If you’re on the road and you get a flat tire, run out of gas, or get lost, what is the first thing you’re going to do? Call for assistance! Whether it’s a roadside assistance company, a friend, or a family member, you’re probably not going to be able to get to your destination unless someone helps you out.
In the spiritual life, you’re just as likely to make wrong turns, encounter obstacles, and feel like you’re running on empty, and when that happens you’ll need some spiritual assistance to help get you to your heavenly destination. But that also means that you are called to offer spiritual assistance to those around you, helping them on their road to heaven. If you don’t feel comfortable with that role, or don’t know how to offer spiritual assistance to someone – The Inner Life® is here to assist you!
Fr. Sam Martin recently stopped by The Inner Life to explain what spiritual assistance is, what it isn’t, and how we can discern when we should step in and offer our help.
Fr. Martin first explained that spiritual assistance is something we are all called to, saying, “Spiritual assistance is being able to share our faith, being witnesses, ambassadors, as St. Paul says. It really is sharing the faith that God has given us, which is a gift. It’s a theological virtue, which means that it comes from God and it leads us home to God.”
It’s likely that at some point in your life you’ll encounter someone who has had their faith shaken or has lost hope. And there can be a temptation to see that as a sign of their weak faith, rather than recognizing that faith and hope are gifts from God. And as Jesus told us, “Without cost you have received; without cost you are to give.” If someone we know is lacking faith and hope in their life, it is our duty to offer them the faith and hope that we have been given.
“I think of St. Peter’s exhortation in his epistle where he says be prepared to give reasons for your hope. Well, that’s a way of giving assistance to others,” said Fr. Martin. “When they’re maybe struggling or going through some real darkness and they need encouragement. We have a belief in the Resurrection, that life is changed, not ended, in death. So we have many things that we can contribute and share. And all of those things would be components of a type of spiritual assistance that gives reasons to others for our hope and grows their hope, too.”
Fr. Martin also made the distinction between spiritual direction and spiritual assistance. While a spiritual director should be someone who has training, formation, and the approval of the Church, you don’t need to have a degree in theology to offer someone spiritual assistance.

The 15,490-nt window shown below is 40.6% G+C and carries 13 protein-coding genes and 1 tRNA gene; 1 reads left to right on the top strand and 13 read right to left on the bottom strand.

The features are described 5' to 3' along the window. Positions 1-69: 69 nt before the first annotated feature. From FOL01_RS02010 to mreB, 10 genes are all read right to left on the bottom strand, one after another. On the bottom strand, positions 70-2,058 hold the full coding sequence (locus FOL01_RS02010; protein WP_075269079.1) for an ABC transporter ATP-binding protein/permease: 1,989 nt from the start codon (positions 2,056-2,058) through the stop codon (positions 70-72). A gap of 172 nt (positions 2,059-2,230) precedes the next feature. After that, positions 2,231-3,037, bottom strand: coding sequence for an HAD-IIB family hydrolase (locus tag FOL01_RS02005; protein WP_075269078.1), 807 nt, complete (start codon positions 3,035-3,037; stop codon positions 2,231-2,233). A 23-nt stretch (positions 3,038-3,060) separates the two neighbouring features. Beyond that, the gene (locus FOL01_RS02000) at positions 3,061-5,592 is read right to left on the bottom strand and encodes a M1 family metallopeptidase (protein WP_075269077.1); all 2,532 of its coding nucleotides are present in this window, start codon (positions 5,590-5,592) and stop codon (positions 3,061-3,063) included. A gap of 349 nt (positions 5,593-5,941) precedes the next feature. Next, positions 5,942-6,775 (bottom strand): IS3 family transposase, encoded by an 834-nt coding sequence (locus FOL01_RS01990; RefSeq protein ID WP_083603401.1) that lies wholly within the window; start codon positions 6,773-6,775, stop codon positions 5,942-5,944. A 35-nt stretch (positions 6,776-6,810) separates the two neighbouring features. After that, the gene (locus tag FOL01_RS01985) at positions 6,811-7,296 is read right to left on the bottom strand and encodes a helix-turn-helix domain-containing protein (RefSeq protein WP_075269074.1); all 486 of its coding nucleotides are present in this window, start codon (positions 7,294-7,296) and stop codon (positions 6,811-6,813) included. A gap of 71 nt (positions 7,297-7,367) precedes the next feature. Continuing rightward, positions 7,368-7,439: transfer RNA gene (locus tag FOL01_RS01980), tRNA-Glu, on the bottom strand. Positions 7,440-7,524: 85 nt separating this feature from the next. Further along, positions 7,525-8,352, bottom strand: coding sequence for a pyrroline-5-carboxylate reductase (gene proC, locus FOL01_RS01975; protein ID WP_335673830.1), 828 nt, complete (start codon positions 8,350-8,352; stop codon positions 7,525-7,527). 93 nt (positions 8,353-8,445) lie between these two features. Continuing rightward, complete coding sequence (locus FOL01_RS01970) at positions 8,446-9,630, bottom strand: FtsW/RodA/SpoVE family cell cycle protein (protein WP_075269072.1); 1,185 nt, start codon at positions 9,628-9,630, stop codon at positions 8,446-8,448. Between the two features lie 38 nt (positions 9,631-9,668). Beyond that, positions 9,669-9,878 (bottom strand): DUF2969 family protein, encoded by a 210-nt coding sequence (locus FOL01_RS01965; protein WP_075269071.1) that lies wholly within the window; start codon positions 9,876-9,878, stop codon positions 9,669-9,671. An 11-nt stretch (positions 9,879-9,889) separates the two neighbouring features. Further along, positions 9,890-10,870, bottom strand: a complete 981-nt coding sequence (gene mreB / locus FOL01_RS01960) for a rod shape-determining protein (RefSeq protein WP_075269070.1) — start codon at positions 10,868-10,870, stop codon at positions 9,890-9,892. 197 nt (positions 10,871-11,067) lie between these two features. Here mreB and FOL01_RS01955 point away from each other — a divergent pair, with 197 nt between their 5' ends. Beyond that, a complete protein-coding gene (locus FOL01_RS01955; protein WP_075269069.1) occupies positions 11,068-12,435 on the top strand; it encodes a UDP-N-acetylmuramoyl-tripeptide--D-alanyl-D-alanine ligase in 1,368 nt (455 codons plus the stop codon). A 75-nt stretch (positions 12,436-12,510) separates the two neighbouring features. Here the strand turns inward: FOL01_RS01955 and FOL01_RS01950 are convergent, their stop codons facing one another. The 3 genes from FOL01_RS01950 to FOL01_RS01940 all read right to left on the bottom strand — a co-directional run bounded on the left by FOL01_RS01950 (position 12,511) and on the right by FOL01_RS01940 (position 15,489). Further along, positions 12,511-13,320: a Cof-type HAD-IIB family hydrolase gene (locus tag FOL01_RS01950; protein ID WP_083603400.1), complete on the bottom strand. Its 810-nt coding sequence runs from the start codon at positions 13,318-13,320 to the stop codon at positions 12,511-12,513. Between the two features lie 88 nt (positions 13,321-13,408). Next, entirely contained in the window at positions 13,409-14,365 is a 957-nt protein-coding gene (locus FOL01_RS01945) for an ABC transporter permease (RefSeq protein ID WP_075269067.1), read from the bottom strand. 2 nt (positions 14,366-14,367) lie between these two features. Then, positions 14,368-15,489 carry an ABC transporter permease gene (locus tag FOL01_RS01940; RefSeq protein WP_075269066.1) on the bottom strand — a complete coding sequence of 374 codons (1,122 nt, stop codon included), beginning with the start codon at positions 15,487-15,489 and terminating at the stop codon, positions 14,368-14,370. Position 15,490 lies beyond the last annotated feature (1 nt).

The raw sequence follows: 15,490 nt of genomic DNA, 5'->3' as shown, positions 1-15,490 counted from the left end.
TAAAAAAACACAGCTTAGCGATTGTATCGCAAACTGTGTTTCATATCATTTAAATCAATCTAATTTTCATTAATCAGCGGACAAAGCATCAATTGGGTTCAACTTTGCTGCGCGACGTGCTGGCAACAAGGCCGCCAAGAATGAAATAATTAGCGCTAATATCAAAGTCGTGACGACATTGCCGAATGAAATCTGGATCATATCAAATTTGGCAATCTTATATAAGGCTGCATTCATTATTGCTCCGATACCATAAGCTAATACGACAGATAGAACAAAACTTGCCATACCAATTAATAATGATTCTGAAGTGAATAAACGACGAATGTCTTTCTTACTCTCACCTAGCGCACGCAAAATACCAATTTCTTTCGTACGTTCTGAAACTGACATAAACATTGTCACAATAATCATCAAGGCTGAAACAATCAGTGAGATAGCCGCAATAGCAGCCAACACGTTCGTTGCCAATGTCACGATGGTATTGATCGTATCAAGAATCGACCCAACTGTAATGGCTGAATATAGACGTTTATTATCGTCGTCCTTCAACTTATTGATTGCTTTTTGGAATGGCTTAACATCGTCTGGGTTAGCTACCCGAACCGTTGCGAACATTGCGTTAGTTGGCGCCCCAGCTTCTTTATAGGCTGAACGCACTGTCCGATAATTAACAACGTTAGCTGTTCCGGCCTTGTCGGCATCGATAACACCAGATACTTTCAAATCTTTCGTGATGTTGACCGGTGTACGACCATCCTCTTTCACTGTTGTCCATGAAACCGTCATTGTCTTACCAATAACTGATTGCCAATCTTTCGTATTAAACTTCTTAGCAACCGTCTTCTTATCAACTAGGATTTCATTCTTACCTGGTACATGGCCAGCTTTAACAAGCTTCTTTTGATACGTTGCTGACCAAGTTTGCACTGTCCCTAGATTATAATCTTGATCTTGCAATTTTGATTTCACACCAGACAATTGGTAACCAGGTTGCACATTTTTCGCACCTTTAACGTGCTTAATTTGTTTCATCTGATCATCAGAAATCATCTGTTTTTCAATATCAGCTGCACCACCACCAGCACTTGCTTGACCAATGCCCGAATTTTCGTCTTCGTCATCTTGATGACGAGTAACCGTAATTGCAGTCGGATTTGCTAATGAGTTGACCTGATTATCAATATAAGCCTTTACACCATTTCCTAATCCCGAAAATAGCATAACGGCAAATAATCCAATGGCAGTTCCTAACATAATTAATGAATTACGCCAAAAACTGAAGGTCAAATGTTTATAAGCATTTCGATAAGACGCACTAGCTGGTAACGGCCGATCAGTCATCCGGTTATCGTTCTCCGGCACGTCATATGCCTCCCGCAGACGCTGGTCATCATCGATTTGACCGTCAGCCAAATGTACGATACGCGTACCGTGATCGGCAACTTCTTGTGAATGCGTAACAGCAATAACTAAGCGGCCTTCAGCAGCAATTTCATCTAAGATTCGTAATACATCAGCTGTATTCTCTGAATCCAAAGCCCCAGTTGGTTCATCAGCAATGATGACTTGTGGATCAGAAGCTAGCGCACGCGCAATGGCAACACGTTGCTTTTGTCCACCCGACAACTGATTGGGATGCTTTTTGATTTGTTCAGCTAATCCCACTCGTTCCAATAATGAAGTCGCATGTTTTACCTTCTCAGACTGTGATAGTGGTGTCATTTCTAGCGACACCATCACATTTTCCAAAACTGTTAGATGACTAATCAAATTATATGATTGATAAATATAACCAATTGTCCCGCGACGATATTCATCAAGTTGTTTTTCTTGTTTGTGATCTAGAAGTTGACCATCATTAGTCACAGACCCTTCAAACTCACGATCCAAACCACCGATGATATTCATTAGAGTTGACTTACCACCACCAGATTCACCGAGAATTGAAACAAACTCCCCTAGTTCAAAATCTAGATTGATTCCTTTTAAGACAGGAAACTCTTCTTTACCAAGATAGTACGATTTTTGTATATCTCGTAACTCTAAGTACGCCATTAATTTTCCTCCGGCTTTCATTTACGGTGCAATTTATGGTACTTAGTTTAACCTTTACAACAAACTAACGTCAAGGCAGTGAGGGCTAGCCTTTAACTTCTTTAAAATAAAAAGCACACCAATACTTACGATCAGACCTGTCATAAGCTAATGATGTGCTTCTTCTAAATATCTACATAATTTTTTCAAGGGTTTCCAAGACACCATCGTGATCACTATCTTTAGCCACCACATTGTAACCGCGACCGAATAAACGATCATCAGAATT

“Any sincere, baptized, Catholic is able to give some assistance,” said Fr. Martin. “And there are many times when we should and probably lack confidence. I would guess for most of us our biggest struggle is thinking, ‘Well, who am I to say this?’ Or ‘I feel like if I bring this up I’m judging.’ There are a lot of delicate moments of discernment that really require prayer.”
And, as Fr. Martin pointed out, prayer is really the key to being able to offer spiritual assistance. If you lack the confidence to offer help to someone who is struggling, he said that, “We have to have a confidence that the spiritual director par excellence is the Holy Spirit. And Jesus said that we’d be led to places where we might not be comfortable, and we would be asked to give our testimony. And He said that the Holy Spirit will provide, will help you. We want to remember that and really rely upon that.”
Or maybe you have the opposite problem, and you’ve burned some bridges because you were too eager to offer assistance to someone when it wasn’t your place to do so. Again, Fr. Martin suggested turning to prayer to discern whether or not the Lord wants you to say something, and ask Him to give you the words that will be the greatest help in the situation.
“That is the question that seems to me is the one that is for every situation, the one that we need to pose to the Lord,” Fr. Martin said. “Is it me, Lord, that you want to say something? If so, I’m willing, but help me. And if we’re unwilling, well, we can admit that too. It’s a great encounter we can have with the Lord, acknowledging if I am supposed to say something. It’s a fair question and one that the Lord will help us to resolve.”
Listen to the full conversation below: